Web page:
Gag Order Removed: Suspect Arrested for Murders, Bombings
Yaakov Teitel, 37, of the Jewish town Shvut Rachel near Shilo in Shomron (Samaria), is under arrest on suspicion of having carried out two murders of Arabs, as well as several bombing attacks and attempted bombings. He was imprisoned over three weeks ago, but has not yet been permitted to meet a lawyer or his family; his wife was briefly arrested as well some ten days go, but was released a few hours later.
The gag order on the matter was released only at 6 PM this evening (Sunday).
Teitel is charged with murdering two Arabs in two separate incidents in 1997: a cab driver from eastern Jerusalem, and an Arab man near the southern Judea community of Carmel. He is also accused of having set off a bomb at the home of a Christian family in the city of Ariel, injuring one person seriously, of placing bombs at several police headquarters, and of placing a bomb in the yard of the home of radical left-wing Professor Ze’ev Sternhell. Sternhell has called on Arabs to murder "only" settlers, and not other Israelis, in their struggle against Israel.
At Least One Charge Dropped
“It looked like the police wanted to pin every single unsolved murder of the last year on Yaakov,” said one source close to the case. Teitel was even accused of committing the double murder at the homosexual club in Tel Aviv three months ago, after he was caught posting announcements in favor of violence against homosexuals. The police originally did not accept his claim that he was busy driving a neighbor and his wife to give birth that night; only after the couple passed a polygraph test verifying their claim that he had been with them the whole time were those charges dropped.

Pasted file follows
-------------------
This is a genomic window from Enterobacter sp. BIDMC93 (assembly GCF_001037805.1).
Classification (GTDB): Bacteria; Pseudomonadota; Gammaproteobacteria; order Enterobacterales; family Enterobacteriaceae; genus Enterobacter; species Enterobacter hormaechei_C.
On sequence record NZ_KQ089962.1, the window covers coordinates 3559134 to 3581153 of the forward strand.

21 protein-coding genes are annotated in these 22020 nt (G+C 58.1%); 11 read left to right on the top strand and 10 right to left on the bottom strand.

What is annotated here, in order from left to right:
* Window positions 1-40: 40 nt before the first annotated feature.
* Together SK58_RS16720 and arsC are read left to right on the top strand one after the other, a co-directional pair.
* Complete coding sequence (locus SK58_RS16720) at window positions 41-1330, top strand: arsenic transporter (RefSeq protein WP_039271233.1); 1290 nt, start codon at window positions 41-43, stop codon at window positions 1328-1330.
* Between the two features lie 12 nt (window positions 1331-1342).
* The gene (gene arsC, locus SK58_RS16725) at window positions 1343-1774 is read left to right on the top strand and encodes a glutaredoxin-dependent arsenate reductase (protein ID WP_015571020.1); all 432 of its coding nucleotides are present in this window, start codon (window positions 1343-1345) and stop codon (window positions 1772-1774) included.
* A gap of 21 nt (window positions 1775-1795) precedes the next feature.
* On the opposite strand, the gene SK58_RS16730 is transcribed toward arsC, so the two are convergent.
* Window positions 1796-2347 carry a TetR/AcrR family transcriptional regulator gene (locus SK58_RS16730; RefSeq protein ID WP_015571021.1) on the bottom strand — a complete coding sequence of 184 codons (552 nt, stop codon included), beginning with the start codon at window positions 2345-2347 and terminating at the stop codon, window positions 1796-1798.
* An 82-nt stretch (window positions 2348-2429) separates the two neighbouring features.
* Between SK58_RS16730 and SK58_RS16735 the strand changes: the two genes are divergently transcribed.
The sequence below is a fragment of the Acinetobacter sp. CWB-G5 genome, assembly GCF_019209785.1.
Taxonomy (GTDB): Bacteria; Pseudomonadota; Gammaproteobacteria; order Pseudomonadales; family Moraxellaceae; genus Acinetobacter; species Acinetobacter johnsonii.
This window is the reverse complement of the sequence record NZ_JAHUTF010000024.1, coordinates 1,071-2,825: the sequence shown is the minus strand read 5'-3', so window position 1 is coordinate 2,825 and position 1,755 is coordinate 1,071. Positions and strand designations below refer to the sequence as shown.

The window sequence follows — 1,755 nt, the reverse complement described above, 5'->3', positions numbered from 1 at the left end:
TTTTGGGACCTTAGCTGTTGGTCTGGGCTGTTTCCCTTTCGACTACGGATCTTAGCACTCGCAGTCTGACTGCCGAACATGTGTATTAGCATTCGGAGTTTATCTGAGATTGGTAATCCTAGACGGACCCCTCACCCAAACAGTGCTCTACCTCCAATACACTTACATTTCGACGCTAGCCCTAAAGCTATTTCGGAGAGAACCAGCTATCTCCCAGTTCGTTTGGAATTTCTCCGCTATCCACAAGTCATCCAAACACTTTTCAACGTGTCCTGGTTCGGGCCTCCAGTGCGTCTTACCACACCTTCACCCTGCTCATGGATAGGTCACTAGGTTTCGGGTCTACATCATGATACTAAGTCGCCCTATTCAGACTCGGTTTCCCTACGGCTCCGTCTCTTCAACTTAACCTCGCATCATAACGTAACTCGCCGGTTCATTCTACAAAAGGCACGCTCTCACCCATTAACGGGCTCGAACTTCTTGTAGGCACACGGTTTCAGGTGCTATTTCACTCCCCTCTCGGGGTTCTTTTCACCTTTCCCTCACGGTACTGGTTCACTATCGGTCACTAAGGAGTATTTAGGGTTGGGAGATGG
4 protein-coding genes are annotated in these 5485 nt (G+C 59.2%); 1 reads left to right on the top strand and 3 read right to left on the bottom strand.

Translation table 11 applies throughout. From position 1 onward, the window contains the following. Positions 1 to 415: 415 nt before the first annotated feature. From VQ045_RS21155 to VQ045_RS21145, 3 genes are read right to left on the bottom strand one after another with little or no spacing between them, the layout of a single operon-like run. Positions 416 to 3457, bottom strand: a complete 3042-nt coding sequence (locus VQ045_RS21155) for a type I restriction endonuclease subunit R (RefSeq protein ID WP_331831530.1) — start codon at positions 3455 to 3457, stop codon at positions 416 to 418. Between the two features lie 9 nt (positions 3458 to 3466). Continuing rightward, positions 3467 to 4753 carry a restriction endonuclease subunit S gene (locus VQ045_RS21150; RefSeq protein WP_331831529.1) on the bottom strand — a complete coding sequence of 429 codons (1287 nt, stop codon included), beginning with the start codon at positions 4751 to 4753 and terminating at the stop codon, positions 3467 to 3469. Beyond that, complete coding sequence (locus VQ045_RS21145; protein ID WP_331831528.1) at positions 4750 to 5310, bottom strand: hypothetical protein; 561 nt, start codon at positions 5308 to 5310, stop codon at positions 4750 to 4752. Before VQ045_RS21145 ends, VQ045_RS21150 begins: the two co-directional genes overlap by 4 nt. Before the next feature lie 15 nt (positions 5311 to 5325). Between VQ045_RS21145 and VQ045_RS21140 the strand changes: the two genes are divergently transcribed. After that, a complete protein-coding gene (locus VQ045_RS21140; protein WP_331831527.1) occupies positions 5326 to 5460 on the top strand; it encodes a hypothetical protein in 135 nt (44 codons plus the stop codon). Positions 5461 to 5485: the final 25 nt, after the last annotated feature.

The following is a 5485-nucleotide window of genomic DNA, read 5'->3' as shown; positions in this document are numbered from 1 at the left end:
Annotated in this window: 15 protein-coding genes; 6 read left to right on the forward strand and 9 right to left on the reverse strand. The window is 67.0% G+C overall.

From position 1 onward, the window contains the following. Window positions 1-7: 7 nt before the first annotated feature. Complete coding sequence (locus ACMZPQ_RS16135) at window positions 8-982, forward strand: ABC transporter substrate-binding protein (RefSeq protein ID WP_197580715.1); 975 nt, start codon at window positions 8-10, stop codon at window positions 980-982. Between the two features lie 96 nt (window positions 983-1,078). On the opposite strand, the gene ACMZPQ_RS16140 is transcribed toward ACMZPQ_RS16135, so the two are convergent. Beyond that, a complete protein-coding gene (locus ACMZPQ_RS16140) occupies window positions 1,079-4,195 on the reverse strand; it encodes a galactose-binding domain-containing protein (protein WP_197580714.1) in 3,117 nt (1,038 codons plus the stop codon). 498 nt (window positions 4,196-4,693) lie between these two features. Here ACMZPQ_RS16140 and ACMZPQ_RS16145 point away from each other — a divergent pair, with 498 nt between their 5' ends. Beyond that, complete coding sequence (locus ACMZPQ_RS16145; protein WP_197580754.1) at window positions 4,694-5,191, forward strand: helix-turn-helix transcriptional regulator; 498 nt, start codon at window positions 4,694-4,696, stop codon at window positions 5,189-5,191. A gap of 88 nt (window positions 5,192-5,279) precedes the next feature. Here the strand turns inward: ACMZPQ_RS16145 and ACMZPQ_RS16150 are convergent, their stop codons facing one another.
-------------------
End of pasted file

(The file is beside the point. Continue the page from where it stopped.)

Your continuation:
Teitel, who has a wife and four children aged 4 months to 5 years, has not been permitted to see them since his arrest. Neither will he be permitted to see them until he is indicted, say sources close to the case.
A former U.S. Marine, Teitel immigrated to Israel several years ago. He was arrested early in the morning during the weeklong Sukkot holiday. “They turned over the house,” neighbors said, “including drilling holes in the wall and destroying things, looking for weapons – but found nothing.”
A Shin Bet (Israel Security Agency) agent said, however, that ultimately, a cache of weapons that he had smuggled into Israel from abroad was found buried under his house.